Giannis Antetokounmpo got emotional when he heard US President Joe Biden tell his story at the White House.
Biden welcomed the NBA champion Milwaukee Bucks to the White House on Monday, the first time since 2016 that an NBA champion had been thus honored.
Biden praised team members not just for their achievements on the court, but also for their efforts to promote coronavirus vaccinations and for speaking out after the 2020 police shooting of Jacob Blake sparked protests in Kenosha, Wisconsin.
The Bucks, led by Antetokounmpo, seemed genuinely excited to get back to the tradition of NBA champs visiting the White House. Antetokounmpo even posted a video on social media of him practicing his greeting for the president.
Giannis’ older brother, Thanasis, also a Bucks member, was with him at the White house Monday.
— President Biden (@POTUS) November 9, 2021
The two brothers were beaten to an NBA title by their younger brother Kostas, member of the 2020 champion Los Angeles Lakers, although his role in the team was limited. Kostas is now playing for French club Villeurbane.
Antetokounmpo helped the Bucks end a 50-year drought, bringing home an NBA championship for the first time since Lew Alcindor (the Hall of Famer who later changed his name to Kareem Abdul-Jabbar after converting to Islam) and Oscar Robertson led the team to the 1971 title.
Biden spoke of Antetokounmpo’s humble upbringing, being born in Greece to Nigerian immigrants, before he came to fame in the NBA.
Antetokounmpo said he was also proud that the president highlighted his and his teammates’ activism.
“What we did had never happened in sport,” he said. “I’m proud of my teammates that we were able to stay in the locker room, talk about it, voice our opinion. … I was able to take a stand for something I believe in.”
The sitting president, regardless of party, often honors major league and some college sports champions with a White House ceremony, typically nonpartisan affairs in which the commander in chief pays tribute to the champs’ prowess, poses for photos and comes away with a team jersey.
But the celebratory visits became highly charged during the Trump presidency as many athletes took issue with Trump’s policies and rhetoric on policing, immigration and more. Trump, for his part, didn’t take kindly to the criticism from athletes or their on-field expressions of political opinion.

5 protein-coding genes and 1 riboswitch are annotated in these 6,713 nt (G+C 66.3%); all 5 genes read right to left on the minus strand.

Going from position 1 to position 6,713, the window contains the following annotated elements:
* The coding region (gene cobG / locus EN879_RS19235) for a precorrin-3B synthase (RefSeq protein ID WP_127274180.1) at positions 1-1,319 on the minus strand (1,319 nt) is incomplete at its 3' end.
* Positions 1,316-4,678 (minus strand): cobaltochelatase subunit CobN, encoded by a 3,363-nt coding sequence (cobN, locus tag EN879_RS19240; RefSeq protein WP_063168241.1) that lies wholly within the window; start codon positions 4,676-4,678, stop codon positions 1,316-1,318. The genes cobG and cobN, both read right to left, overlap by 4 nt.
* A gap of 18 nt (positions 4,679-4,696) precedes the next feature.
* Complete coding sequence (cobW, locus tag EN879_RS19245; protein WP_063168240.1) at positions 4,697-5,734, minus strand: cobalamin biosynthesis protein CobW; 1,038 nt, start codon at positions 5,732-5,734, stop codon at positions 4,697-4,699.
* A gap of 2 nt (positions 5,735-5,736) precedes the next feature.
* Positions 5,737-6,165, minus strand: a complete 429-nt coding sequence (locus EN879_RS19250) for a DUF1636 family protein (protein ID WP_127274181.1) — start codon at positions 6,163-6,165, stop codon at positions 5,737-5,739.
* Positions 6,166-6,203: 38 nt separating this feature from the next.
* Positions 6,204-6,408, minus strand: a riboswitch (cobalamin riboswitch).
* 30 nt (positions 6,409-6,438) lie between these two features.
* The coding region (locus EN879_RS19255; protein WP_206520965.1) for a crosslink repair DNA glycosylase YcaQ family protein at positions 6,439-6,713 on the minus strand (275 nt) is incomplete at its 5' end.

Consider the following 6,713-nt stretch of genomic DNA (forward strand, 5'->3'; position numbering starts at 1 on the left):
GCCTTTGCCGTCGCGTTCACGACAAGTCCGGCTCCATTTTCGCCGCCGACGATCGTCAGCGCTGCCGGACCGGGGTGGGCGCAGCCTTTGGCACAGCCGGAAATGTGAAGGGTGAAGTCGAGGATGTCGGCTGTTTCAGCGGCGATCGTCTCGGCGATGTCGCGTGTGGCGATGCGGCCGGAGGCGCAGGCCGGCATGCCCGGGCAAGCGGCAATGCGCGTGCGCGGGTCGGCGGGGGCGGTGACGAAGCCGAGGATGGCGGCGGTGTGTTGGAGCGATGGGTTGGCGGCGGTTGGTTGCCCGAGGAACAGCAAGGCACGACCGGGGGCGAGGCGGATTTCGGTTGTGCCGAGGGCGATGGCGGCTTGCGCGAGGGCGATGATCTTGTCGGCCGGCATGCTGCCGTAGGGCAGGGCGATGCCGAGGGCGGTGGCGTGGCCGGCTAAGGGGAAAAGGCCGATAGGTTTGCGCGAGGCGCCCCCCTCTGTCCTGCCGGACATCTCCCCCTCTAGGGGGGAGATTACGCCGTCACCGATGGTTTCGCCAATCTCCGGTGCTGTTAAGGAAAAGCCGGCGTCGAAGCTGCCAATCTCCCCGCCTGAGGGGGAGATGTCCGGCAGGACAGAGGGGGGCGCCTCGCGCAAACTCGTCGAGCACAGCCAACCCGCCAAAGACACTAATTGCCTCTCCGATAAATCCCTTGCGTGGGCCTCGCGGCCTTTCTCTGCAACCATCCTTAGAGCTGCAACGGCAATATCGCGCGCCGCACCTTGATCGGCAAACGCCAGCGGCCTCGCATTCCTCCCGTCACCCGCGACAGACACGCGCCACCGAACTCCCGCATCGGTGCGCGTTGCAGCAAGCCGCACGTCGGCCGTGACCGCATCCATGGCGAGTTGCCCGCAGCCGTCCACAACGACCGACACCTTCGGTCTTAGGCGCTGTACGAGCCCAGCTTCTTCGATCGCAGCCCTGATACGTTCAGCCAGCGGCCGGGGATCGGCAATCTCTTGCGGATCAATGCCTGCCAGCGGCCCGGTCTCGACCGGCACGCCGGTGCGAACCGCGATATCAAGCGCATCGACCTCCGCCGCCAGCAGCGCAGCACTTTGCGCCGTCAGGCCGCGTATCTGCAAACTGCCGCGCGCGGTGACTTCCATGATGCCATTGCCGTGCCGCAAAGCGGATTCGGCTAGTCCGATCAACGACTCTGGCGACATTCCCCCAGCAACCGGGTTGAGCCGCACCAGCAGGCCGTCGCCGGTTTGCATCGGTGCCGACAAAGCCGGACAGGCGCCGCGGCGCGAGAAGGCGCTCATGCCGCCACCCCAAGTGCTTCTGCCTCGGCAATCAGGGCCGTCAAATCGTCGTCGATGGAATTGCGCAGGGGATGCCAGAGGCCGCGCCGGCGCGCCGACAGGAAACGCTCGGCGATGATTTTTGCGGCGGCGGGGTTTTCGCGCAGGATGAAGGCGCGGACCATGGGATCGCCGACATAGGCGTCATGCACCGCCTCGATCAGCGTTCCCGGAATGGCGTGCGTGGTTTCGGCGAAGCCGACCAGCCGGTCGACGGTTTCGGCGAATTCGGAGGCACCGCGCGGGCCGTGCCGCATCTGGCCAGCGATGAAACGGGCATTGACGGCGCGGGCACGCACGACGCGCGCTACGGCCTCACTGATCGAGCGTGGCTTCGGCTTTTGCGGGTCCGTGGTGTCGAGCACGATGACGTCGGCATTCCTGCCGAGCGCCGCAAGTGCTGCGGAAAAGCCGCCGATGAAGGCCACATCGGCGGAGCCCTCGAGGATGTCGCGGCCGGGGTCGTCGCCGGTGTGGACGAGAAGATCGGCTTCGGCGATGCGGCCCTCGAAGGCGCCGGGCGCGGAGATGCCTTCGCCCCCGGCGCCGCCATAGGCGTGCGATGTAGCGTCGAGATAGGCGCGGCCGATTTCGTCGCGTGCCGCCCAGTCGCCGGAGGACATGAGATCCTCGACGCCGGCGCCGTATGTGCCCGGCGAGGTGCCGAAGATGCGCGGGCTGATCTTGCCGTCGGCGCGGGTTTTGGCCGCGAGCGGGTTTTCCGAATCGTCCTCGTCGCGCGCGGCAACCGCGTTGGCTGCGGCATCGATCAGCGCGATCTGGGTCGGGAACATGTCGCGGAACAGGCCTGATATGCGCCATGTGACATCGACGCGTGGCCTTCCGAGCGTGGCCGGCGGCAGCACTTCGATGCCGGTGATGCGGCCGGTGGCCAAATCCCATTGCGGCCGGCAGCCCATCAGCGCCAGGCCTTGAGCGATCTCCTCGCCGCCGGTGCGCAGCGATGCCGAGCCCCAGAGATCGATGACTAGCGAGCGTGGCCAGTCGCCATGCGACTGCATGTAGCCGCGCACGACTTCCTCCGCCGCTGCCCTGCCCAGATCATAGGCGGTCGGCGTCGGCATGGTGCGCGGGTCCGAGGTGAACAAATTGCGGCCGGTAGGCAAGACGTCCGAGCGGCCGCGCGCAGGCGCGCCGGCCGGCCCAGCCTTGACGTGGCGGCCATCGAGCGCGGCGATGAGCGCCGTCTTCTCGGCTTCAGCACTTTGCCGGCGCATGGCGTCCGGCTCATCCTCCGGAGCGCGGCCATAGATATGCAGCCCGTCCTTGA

Bucks co-owner Marc Lasry, a billionaire hedge fund manager, is a prominent Democratic donor.
His son and the team’s senior vice president, Alex Lasry, is on leave as he competes in a crowded race for the Democratic nomination for one of Wisconsin’s U.S. Senate seats, vying for the chance to take on Republican Sen. Ron Johnson.
Biden didn’t make any direct mention of the Lasrys’ Democratic ties. But the president at the start of his remarks paid tribute to Ted Kellner, a Wisconsin businessman and philanthropist who served as an honorary chairman of the 2020 Democratic National Convention in Milwaukee, and former Bucks owner Herb Kohl, a former Democratic U.S. senator from Wisconsin.
Lasry slyly suggested he hopes that the team keeps coming back to celebrate championships as long as Biden is president.
“What the hell, why don’t we come back for the next four years?” Lasry said. “Let’s do it for eight years.”
The last NBA team to visit the White House was the Cleveland Cavaliers, just days after Trump was elected president and while Barack Obama was still in office.
Trump preemptively disinvited the Golden State Warriors in 2017 after the team’s biggest star, Steph Curry, told reporters he planned to vote no when the players came together to decide whether to visit the White House.
The next year Trump said no invitation was coming to the NBA champs before the playoffs even ended as the finals pitted Curry’s Warriors against the LeBron James-led Cleveland Cavaliers. James was an outspoken critic of Trump.
The Toronto Raptors visited Canada’s parliament after winning the 2019 NBA finals but players made clear they were not interested in a White House visit. The 2020 championship won by the Los Angeles Lakers, also led by James, occurred when the White House had paused such visits because of the COVID-19 pandemic.
Trump also disinvited the NFL’s Philadelphia Eagles, the 2018 Super Bowl champs, after several players said they would not attend a White House celebration with Trump.
— NBA (@NBA) November 8, 2021